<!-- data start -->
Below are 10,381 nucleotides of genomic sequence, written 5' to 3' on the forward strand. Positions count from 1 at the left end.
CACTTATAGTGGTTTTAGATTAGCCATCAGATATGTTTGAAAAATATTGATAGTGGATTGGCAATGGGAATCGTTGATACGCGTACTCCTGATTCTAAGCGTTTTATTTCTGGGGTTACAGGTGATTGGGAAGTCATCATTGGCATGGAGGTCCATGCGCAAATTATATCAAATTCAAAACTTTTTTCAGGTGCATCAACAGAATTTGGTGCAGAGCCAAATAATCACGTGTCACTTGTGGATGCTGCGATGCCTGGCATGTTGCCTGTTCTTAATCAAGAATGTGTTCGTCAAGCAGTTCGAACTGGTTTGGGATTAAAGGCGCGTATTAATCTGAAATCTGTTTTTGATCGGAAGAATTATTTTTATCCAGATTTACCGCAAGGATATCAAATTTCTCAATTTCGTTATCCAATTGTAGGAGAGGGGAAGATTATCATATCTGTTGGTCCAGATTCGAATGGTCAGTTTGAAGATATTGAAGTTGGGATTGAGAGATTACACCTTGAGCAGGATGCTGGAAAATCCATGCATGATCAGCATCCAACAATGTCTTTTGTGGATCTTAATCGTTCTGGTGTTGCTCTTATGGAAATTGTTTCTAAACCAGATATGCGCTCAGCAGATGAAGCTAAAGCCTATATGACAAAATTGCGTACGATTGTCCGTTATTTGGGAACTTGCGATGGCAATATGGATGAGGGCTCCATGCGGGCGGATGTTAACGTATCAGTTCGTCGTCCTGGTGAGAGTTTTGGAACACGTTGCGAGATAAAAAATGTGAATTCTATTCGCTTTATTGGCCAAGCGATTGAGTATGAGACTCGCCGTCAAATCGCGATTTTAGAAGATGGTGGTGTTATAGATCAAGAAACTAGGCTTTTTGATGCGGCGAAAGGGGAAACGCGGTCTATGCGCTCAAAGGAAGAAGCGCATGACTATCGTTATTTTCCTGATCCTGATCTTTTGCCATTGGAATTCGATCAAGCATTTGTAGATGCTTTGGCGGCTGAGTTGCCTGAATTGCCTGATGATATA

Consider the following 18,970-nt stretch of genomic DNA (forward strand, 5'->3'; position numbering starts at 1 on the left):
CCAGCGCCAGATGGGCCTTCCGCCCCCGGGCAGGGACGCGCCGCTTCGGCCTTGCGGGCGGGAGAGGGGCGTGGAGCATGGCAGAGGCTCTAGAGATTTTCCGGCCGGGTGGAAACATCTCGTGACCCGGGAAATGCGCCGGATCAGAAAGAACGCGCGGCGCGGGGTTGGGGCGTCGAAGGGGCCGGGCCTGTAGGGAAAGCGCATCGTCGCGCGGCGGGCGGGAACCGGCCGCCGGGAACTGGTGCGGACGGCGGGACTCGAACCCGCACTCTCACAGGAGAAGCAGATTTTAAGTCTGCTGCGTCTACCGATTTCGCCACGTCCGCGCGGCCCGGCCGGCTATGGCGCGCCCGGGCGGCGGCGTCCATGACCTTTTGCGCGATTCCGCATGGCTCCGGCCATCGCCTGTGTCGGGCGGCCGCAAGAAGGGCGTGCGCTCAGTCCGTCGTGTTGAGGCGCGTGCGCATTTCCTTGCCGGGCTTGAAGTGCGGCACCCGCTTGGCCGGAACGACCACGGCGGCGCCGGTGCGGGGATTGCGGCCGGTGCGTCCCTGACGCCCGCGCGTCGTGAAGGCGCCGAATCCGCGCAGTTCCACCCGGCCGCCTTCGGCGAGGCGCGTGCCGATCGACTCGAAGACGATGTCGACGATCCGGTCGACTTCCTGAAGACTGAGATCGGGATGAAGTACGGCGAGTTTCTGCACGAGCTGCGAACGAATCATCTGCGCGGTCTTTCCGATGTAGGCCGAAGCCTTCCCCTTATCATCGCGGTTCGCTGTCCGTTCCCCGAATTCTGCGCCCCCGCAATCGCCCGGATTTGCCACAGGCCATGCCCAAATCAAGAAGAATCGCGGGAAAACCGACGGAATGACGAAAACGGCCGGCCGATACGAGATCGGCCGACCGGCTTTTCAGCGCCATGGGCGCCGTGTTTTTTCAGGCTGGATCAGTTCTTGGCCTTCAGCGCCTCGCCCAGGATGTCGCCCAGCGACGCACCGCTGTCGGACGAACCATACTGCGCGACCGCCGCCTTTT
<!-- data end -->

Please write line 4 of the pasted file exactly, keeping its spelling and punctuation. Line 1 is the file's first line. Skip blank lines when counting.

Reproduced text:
CCAGCGCCAGATGGGCCTTCCGCCCCCGGGCAGGGACGCGCCGCTTCGGCCTTGCGGGCGGGAGAGGGGCGTGGAGCATGGCAGAGGCTCTAGAGATTTTCCGGCCGGGTGGAAACATCTCGTGACCCGGGAAATGCGCCGGATCAGAAAGAACGCGCGGCGCGGGGTTGGGGCGTCGAAGGGGCCGGGCCTGTAGGGAAAGCGCATCGTCGCGCGGCGGGCGGGAACCGGCCGCCGGGAACTGGTGCGGACGGCGGGACTCGAACCCGCACTCTCACAGGAGAAGCAGATTTTAAGTCTGCTGCGTCTACCGATTTCGCCACGTCCGCGCGGCCCGGCCGGCTATGGCGCGCCCGGGCGGCGGCGTCCATGACCTTTTGCGCGATTCCGCATGGCTCCGGCCATCGCCTGTGTCGGGCGGCCGCAAGAAGGGCGTGCGCTCAGTCCGTCGTGTTGAGGCGCGTGCGCATTTCCTTGCCGGGCTTGAAGTGCGGCACCCGCTTGGCCGGAACGACCACGGCGGCGCCGGTGCGGGGATTGCGGCCGGTGCGTCCCTGACGCCCGCGCGTCGTGAAGGCGCCGAATCCGCGCAGTTCCACCCGGCCGCCTTCGGCGAGGCGCGTGCCGATCGACTCGAAGACGATGTCGACGATCCGGTCGACTTCCTGAAGACTGAGATCGGGATGAAGTACGGCGAGTTTCTGCACGAGCTGCGAACGAATCATCTGCGCGGTCTTTCCGATGTAGGCCGAAGCCTTCCCCTTATCATCGCGGTTCGCTGTCCGTTCCCCGAATTCTGCGCCCCCGCAATCGCCCGGATTTGCCACAGGCCATGCCCAAATCAAGAAGAATCGCGGGAAAACCGACGGAATGACGAAAACGGCCGGCCGATACGAGATCGGCCGACCGGCTTTTCAGCGCCATGGGCGCCGTGTTTTTTCAGGCTGGATCAGTTCTTGGCCTTCAGCGCCTCGCCCAGGATGTCGCCCAGCGACGCACCGCTGTCGGACGAACCATACTGCGCGACCGCCGCCTTTT